After much deliberation the choice fell on Coober Pedy. The most widely accepted translation is thought to be the Aboriginal words Kupa Piti which loosely means “White Man in water hole”. Water – Coober Pedy’s problem I’d suggest that many of the miners wished they were in a water hole. Lack of water, which often had to be re-used many times before being discarded, was always a problem in Coober Pedy. Water and provisions had to be trucked in great distances, under incredibly difficult conditions. The water problem became so bad that in 1924 the Government decided to build a 2,000,000 litre steel water tank to catch a bit of rainfall runoff. The only problem was, there was no rain until 1925 to put any water in the tank. The town got a much more reliable supply in 1985. The water supply now comes from an underground source 24 kilometres north of the town. The treatment and pumping process make this some of the most expensive town water in the world. Field of dreams The 1950s miners began experimenting with the open cut method of mining and then in the 60s, all mines became increasingly more mechanised, with blowers and trucks, conveyer belts – shafts that got deeper – down to about the 30m level. Interestingly large companies have never operated in the area. Mainly due to the fact that a miner can only take out a lease of 50 square metres and then they’re obliged to operate for 20 hours a week. Some argue that this has slowed progress in the town.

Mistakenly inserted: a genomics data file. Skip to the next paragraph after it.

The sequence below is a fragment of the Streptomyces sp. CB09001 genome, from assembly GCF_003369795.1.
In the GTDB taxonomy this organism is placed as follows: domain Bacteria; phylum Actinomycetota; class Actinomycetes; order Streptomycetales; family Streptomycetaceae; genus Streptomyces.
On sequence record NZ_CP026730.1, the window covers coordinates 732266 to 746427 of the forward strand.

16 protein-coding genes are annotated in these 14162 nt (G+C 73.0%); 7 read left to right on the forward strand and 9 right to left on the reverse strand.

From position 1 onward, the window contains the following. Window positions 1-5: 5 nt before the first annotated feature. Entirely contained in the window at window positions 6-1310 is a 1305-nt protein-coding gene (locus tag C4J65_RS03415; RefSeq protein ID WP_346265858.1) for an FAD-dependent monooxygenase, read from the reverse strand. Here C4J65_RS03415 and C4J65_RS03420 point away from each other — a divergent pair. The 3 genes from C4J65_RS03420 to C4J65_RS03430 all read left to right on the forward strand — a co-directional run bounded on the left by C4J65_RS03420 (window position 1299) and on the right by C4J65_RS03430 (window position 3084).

Development has come a distant second to the need to find opal. The Dog Fence But in amongst the mines and the mullock heaps, runs one of the lesser known achievements of the modern age, the longest man made structure in the world. It was established in 1946 to keep the Dingo away from the merino. The fence begins east of Surfer's Paradise in Queensland, and ends up north of Ceduna in the Great Australian Bite. Back in 1989 vast tracks of it were washed away in the floods. They reckon 20,000 sheep were killed by dingoes while it was down, which gives you a fair idea what happens when they do get in. The economic benefit of the fence far outweigh the disadvantage. Quite frankly - no fence, no sheep. Being underground During the 1960's, the mining industry expanded rapidly due to the many European migrants who came to seek their fortunes. There were over forty different nationalities in Coober Pedy which created a few dilemmas. When it was decided to build a church in the 1960s the idea was to build one church shared by all.

In true pioneering spirit, everyone pitched in to build what is believed to be the world’s first underground church. Opal fever has ensured that Coober Pedy continues to attract unique characters, all of whom have been seduced by the glow of a great opal. Various levels of professionalism are required to find opals. But if it’s your time, then the opal gods will shine. And it’s that “special feeling” that a hidden treasure lies just behind the next layer of rock that keeps bringing people to Coober Pedy. It’s definitely an Australian icon town and it’s all about the opals.

Courtesy of: SA Tourism and SA History